During a very brief hearing this morning, City Council's Committee on Public Health and Human Services voted to favorably recommend a bill introduced by Councilman Bill Greenlee that clarifies how many cats and dogs residents can keep on their properties.
"Currently, the code reads that no more than 12 animals can be kept in a dwelling," testified the Managing Director's Office Chief of Staff Brian Abernathy, who was the only witness that spoke. "This provision has led to confusion about whether or not animals can be kept on the property but not physically in the dwelling unit."
The bill changes the language to clarify that the 12-animal limit applies to any parcel of land where a single residence is located or to any residential unit on land where there are multiple dwellings.
Councilwoman Jannie Blackwell asked for a clarification on what "kept on the property" means. "There are some people, myself included, who feed stray animals. That doesn't mean you keep them," she said.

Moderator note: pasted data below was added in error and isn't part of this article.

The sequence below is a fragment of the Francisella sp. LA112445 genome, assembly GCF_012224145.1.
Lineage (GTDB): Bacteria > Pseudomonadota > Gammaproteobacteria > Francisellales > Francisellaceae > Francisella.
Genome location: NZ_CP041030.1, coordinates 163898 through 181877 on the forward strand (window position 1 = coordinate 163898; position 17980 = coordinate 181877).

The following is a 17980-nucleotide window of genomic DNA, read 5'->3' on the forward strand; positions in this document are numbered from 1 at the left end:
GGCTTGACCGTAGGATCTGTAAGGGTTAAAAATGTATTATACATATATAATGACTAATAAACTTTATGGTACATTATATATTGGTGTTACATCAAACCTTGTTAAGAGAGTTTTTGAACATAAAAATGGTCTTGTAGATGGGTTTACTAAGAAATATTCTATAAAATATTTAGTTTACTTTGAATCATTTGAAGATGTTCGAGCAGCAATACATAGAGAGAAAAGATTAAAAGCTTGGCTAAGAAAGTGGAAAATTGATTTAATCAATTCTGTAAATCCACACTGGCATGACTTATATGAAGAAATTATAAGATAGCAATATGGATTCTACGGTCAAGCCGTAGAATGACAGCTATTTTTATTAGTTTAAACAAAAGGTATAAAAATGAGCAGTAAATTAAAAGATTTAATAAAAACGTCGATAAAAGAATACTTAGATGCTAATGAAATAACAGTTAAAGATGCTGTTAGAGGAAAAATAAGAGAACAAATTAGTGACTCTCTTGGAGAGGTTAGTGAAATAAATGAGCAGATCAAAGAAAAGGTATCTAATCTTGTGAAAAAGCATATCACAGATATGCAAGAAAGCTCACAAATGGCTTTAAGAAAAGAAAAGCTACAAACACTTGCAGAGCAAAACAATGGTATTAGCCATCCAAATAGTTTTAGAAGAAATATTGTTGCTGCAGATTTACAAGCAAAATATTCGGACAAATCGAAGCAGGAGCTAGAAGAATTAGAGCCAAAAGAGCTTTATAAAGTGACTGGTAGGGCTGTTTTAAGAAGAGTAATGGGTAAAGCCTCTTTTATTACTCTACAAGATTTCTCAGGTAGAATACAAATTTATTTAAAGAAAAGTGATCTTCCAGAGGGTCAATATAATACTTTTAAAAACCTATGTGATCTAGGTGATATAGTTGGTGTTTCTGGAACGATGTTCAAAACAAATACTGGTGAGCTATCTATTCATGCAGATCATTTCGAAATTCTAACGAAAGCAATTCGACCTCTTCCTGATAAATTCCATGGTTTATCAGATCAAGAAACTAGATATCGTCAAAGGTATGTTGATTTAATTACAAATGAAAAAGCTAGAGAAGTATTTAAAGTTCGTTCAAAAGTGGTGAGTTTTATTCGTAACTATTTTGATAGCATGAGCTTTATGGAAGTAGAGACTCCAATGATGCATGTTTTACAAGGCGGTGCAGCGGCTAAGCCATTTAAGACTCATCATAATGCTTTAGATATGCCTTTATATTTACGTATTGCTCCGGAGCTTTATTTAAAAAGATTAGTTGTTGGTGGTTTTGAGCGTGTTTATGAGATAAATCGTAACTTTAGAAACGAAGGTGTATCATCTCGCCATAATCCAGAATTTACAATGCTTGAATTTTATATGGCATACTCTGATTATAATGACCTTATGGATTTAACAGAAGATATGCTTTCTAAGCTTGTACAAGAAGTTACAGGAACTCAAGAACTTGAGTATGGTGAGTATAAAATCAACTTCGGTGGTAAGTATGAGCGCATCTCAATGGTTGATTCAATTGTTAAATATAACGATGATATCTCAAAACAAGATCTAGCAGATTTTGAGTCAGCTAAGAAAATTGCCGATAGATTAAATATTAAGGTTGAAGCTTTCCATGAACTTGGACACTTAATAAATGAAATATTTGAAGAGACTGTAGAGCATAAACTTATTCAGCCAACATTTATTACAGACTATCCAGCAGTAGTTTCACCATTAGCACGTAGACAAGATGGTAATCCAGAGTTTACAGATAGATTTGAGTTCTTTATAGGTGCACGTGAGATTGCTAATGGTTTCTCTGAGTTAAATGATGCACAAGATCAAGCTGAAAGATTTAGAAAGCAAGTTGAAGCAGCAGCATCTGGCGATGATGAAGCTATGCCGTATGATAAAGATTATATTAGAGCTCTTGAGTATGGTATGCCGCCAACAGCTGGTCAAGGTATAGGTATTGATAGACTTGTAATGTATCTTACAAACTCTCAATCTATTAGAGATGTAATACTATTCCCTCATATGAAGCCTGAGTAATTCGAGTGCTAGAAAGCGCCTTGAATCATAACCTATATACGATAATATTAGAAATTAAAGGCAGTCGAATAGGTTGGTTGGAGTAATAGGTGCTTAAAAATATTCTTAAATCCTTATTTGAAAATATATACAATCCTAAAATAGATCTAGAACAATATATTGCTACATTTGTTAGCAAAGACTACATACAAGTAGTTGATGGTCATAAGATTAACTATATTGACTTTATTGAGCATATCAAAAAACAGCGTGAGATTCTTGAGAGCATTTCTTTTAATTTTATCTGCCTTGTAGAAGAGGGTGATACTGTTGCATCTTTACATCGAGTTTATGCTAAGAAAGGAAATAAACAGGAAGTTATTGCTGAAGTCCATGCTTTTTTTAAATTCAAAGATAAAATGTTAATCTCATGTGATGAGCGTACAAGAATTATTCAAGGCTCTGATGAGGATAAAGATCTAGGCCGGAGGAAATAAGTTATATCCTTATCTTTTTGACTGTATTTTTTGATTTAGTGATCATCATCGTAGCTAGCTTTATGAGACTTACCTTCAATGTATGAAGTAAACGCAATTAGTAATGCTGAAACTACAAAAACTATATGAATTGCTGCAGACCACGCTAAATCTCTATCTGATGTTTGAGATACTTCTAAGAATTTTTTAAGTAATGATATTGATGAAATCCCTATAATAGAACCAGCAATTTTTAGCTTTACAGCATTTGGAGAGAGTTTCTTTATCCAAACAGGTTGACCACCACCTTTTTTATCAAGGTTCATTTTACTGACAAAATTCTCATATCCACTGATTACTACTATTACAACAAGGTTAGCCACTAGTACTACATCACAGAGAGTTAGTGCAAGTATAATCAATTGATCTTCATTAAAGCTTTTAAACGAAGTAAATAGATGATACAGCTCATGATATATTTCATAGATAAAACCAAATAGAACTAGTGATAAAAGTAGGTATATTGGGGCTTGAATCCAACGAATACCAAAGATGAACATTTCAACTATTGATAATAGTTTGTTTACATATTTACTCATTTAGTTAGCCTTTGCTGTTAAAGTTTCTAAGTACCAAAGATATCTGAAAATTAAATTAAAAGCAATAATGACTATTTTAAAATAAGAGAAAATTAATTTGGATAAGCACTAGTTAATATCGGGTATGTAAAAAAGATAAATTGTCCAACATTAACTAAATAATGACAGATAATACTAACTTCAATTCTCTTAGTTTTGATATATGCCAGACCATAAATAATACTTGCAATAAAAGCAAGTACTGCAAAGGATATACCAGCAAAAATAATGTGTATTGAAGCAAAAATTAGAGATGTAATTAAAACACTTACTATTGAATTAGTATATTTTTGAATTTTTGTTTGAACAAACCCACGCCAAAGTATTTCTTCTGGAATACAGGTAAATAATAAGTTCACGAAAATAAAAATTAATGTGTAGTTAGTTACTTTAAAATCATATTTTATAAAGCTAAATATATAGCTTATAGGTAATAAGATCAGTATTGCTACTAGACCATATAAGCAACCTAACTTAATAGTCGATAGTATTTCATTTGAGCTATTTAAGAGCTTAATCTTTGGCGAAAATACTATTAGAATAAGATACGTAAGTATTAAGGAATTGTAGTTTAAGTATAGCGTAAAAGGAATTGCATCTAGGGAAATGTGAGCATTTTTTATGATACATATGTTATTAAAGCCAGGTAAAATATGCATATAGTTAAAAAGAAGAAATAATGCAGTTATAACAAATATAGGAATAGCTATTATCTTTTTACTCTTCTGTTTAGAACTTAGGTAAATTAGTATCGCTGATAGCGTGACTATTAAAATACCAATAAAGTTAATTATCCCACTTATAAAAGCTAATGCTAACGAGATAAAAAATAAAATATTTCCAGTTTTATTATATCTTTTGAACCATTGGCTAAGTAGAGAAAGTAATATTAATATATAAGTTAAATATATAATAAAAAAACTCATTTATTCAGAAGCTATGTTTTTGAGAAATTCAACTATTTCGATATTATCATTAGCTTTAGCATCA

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"Animals must be kept on the property," Abernathy replied. "Feeding feral cats is different than keeping them on your property."
Abernathy said after the hearing that the city's animal code as currently written is confusing and difficult to enforce when it comes to the issue. "We've had a number of cases in the past couple of years where residents have had 12 or more cats or dogs on their property, but not in their house," he said. "They were cited, but the citations were overturned. This way, it's easier for officers to enforce, easier for the public to understand and healthier for neighbors."
The bill was voted out of the committee with a favorable recommendation and the rules of Council were suspended to allow for a first reading of the legislation on Thursday.